This page is part of © FOTW Flags Of The World website

Nanjing Puppet State

Last modified: 2003-08-09 by phil nelson
Keywords: nanjing | world war ii | japanese puppet state | sun | china |
Links: FOTW homepage | search | disclaimer and copyright | write us | mirrors



Indoor flag
[Japanese KMT Flag]
by Zeljko Heimer

Jack
[Japanese KMT Flag]
by Jaume Ollé


See also:


On December, 1937, when the Japanese took Nanjing, Wang Jingwei fled with the Nationalist government. The following year, he began secret contacts with the Japanese and in December, 1938, left Chongquing for Hanoi where he issued a now famous telegram supporting the Japanese proposal for an armistice in China (Dec. 29, 1938) for which he was expelled from the Chongquing government on January 1, 1939. Meeting both publicly and privately with the Japanese government and various puppet governments in China, Wang organized his own Nationalist government which was formally established in Nanjing on March 30, 1940.

Wang attempted to establish the legitimacy of his government as the successor of Sun Yat-sen. As a confidant to Sun, he transcribed Sun's will, or the Zongli's Testament and was a high level official in the Nationalist government.

After getting the approval of the Japanese to establish a Nationalist government in Nanjing with himself as leader, Wang called a Sixth Guomindang Representative Congress to establish the government, the conference hall flanked by the "blue-sky white-sun red-earth" national flag as well as the "blue-sky white-sun" Nationalist Party flag, which flanked a large portrait of Sun Yat-Sen. And on March 19, 1940, just before the session of the Central Political Conference which finalized the government preparation process, he visited Sun's tomb in Nanjing's Purple Mountain.

In order to discredit the legitimacy of the Chongquing government, Wang needed to adopt the flag of the Nationalist government of China. This would, he hoped, establish Wang as the rightful successor to Sun, bringing the government back home to Nanjing. This point he stressed with the Japanese in the early stages of setting up the government. When it was reported to him that his two aids had agreed with the Japanese to use both the "blue-sky white-sun" flag with the "five-bar" flag, he asserted his case to use the national flag, feeling that by changing the flag he would be seen as an illegitimate ruler.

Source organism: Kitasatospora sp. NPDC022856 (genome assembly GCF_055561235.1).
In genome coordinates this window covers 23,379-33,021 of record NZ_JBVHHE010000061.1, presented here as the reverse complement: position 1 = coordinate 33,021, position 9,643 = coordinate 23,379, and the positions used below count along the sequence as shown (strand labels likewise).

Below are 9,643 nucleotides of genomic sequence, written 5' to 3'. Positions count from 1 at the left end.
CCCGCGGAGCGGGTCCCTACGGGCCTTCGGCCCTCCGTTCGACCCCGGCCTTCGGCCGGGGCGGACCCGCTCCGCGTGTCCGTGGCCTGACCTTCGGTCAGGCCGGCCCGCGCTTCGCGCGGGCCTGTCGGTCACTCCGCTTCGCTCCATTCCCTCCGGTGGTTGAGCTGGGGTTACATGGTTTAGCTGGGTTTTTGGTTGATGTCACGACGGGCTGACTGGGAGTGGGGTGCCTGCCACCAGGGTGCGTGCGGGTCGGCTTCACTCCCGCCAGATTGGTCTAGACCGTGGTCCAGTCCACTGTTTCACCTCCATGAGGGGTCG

The next proposal from the Japanese was to use the national flag with a triangular yellow pennant with the slogan "Heping, fangong, jianguo" attached to the flag. Wang refused this compromise as he again felt that it raise issues that could undermine his government. Additionally, he had consulted the Italian ambassador in Nanjing who advised him that the pennant would discredit any claim to be the Kuomintang government. The final compromise between Wang and the Japanese allowed him to use the "blue-sky white-sun" flag in major government facilities, but when flown outdoors pennants had to be attached to the flag.

abstracted from: "Slogans, Symbols, and Legitimacy: The Case of Wang Jingwei's Nanjing Regime", Andrew Cheung, Indiana University, http://www.easc.indiana,edu/Pages/Easc/working_papers/NOFRAME_6A_SLOGA.htm

Phil Nelson, 15 August 1999


The pennant was hoisted above the current Taiwanese flag to constitute the state flag of the KMT Republic of China, 1940-1943, according to Smith. This may explain why the flag and the pennant were not shown in the 1939 edition of Flaggenbuch but added in the corrections.